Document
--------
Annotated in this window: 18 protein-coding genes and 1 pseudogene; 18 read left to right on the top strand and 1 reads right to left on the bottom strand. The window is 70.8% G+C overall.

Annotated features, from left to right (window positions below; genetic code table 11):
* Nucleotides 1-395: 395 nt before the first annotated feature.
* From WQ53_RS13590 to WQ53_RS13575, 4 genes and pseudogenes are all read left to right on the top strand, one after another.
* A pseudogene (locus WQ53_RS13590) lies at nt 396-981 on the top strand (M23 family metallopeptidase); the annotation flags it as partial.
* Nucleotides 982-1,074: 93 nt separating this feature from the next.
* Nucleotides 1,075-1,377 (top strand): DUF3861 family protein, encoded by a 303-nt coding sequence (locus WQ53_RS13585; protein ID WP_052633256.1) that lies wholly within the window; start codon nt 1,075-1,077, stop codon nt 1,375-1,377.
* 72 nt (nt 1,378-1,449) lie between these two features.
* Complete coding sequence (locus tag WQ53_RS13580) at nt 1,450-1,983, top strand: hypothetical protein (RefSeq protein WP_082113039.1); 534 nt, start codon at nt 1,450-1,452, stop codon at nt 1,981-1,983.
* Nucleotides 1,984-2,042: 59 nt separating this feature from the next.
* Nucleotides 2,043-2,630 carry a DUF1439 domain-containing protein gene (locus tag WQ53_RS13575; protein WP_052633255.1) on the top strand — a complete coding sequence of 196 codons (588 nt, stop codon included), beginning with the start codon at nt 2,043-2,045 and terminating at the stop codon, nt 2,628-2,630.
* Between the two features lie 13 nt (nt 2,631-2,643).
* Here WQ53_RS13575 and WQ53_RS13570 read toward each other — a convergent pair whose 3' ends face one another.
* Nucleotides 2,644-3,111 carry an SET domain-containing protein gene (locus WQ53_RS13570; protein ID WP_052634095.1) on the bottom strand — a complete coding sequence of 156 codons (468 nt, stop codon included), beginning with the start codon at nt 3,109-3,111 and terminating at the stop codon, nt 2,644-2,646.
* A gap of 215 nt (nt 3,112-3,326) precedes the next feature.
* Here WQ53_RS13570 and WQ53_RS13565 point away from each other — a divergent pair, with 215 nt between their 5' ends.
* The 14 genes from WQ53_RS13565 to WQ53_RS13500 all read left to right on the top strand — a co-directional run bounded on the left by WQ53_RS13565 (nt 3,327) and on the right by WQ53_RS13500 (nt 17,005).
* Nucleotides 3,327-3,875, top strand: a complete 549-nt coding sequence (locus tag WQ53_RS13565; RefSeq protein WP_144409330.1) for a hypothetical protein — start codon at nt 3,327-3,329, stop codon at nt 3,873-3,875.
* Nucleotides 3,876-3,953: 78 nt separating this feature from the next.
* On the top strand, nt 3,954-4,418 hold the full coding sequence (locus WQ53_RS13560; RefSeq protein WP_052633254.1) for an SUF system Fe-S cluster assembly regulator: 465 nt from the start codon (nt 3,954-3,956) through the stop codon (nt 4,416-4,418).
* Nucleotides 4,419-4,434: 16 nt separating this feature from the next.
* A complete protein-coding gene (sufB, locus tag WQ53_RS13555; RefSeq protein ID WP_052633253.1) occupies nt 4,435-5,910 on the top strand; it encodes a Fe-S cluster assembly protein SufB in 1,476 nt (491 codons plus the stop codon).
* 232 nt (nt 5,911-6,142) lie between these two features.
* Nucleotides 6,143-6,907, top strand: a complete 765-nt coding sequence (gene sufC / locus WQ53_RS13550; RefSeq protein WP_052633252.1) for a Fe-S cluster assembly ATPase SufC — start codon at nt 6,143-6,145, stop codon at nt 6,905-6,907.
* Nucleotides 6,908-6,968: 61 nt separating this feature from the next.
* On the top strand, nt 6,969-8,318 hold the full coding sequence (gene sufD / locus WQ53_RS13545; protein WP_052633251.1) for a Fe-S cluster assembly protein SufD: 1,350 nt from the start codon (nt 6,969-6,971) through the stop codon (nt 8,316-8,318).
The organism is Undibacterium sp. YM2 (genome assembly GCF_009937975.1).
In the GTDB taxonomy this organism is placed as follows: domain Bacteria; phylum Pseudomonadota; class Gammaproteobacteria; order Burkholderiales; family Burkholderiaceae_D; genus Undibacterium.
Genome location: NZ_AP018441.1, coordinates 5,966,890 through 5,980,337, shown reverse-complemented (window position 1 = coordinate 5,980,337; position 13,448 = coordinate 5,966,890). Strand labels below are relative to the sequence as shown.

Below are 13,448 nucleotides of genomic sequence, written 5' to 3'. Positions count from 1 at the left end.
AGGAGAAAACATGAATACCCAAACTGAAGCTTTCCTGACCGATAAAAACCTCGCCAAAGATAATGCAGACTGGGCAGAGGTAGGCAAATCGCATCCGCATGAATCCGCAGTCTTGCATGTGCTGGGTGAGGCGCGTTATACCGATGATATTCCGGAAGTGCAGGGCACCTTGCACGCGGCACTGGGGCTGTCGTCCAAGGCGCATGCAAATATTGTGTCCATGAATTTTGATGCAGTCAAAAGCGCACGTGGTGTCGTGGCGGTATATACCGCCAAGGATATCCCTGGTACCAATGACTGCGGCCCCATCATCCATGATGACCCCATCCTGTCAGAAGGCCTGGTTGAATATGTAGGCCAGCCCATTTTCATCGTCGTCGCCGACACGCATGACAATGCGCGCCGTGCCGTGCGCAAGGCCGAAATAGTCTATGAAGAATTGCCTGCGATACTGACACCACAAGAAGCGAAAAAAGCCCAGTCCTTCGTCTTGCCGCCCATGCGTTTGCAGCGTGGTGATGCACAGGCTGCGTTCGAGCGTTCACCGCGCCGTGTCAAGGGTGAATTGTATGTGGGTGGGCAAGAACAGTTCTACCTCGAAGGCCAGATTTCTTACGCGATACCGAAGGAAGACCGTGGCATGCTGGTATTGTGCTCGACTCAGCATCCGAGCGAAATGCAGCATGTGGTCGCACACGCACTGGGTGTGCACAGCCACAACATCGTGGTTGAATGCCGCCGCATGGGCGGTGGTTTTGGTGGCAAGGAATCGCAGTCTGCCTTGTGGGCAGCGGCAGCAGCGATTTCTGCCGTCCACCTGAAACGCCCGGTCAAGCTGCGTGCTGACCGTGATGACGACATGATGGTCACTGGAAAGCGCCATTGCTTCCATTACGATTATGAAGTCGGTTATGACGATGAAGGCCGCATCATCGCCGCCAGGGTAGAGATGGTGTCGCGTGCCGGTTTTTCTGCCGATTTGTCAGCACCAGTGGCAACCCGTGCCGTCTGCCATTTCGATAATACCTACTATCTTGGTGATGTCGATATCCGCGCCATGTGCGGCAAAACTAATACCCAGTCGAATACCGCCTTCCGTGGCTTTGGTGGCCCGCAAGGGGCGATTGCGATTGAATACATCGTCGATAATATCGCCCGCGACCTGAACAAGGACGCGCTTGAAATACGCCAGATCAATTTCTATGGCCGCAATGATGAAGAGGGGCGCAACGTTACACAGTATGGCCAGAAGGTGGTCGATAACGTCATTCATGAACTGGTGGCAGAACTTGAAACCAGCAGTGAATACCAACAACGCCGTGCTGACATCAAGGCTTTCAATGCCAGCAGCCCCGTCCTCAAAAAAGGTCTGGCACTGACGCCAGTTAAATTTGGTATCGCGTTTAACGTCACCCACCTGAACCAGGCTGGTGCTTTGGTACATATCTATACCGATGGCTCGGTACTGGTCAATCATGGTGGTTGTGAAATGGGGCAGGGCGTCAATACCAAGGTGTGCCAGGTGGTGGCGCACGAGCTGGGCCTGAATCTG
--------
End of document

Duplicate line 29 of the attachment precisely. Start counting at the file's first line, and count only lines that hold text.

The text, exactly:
Genome location: NZ_AP018441.1, coordinates 5,966,890 through 5,980,337, shown reverse-complemented (window position 1 = coordinate 5,980,337; position 13,448 = coordinate 5,966,890). Strand labels below are relative to the sequence as shown.